Before we continue on this particular adventure, I want to provide some clarification on a few items from the first part of the article
. It has been pointed out to me that some of my remarks offended certain individuals, and because this was not my intention, I’m going to take a moment to apologize for any offense that was taken, and to provide my rationale for those remarks. While I may make jokes of certain things, my opinions on them are never without reason.
These reasons are not ones pulled from the ether—they are based on the sum of my training experiences, both in and out of CrossFit. My experience with CrossFit itself dates back to some time in early 2004 when I started working with CrossFit coach extraordinaire, Robb Wolf, and shortly thereafter became a partner in CrossFit NorCal, the fourth affiliate. I had been a credentialed trainer for six years prior to this, but very quickly saw CrossFit as not only an amazing training system, but a community that was beginning to attract the kind of coaches and athletes with whom I wanted to interact, learn and improve. This included people like Robb, Greg Glassman, Michael Rutherford (CF Kansas City), Mike Burgener, Jeff and Mikki Martin (Brand X Martial Arts), and Josh Everett (strength coach, UCR—and not my brother). To this day, these people are some of the greatest contributors to my education as a trainer and athlete, and are good friends—one of the greatest aspects of CrossFit.
Since my start with NorCal, I’ve had a lot of time to experiment with and evaluate various CrossFit-related protocols with my own clients (I’ve never counted, but I’m guessing I’ve worked with at least 10-20 over the years), as well as to discuss such things with other trainers in and out of the CrossFit community. It is on this collective experience that I base my opinions—not whim, fashion or convention.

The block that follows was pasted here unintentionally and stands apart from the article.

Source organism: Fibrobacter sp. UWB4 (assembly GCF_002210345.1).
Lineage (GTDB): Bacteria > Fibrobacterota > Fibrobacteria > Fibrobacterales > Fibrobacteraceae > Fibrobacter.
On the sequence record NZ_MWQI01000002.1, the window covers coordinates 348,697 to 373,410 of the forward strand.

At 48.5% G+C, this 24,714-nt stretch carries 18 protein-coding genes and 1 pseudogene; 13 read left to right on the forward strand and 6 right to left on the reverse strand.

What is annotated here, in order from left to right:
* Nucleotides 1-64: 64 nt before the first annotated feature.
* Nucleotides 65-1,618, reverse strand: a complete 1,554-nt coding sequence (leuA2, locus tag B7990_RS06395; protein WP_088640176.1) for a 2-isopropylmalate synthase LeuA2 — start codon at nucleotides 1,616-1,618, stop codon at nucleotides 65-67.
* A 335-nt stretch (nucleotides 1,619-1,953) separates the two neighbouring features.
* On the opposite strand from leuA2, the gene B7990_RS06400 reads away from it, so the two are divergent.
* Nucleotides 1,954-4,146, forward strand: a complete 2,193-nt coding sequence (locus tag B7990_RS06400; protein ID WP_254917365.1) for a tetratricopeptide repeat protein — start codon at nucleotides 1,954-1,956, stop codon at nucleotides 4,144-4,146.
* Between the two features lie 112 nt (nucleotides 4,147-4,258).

The Low-Bar Back Squat
Let’s take care of this one first since it’s such a popular topic. Most readers of the PM are likely already familiar with my opinion regarding the low-bar back squat, and particularly its use by weightlifters. If you’re not, you can get the entire argument in this article
Generally I confine my opinion regarding the LBBS to weightlifting, but let me turn over another stone and explain my aversion to it for the generalist. First, if you are a generalist, do it… sometimes. Don’t replace the back squat with it completely. I say this not because I like the LBBS for the generalist, but because as a generalist, the more exposure you have to more exercises, the better off you’ll be. In my opinion, its use should be infrequent and more as a tool for achieving occasional variety than as a staple exercise. I see it the same way I see the box squat—it has a purpose, it can be legit in the right circumstances, but it’s not an exercise on which to build a training foundation.
The reasons for this can be found partly in the aforementioned article, but obviously there’s more to it since we’re not talking about weightlifters here. In short, the squat is the only potential full knee and hip range of motion strength exercise—the bottom position of the LBBS limits the range of motion of the knee and prevents an opportunity for the quad to open the knee joint in its most mechanically disadvantaged angles. We can combine the LBBS with the front squat, of course, to accommodate this desire for complete knee flexion and greater quad reliance, but two problems arise. First, it’s a different lift—in a sense more of a core exercise than a leg and hip exercise. Second, individuals whose only other squat is the LBBS invariably perform the front squat poorly. This is due in part to having trouble reconciling the movement pattern of the LBBS with that of the front squat; the former involving an active backward drive of the hips, and the latter requiring simultaneous knee and hip flexion with as direct of a downward path for the hips as possible. This results in front squats with the hips swinging back on the way up and down, which pulls in more posterior chain and reduces the work for the quads, changing the effect of the exercise (and ultimately limiting loading).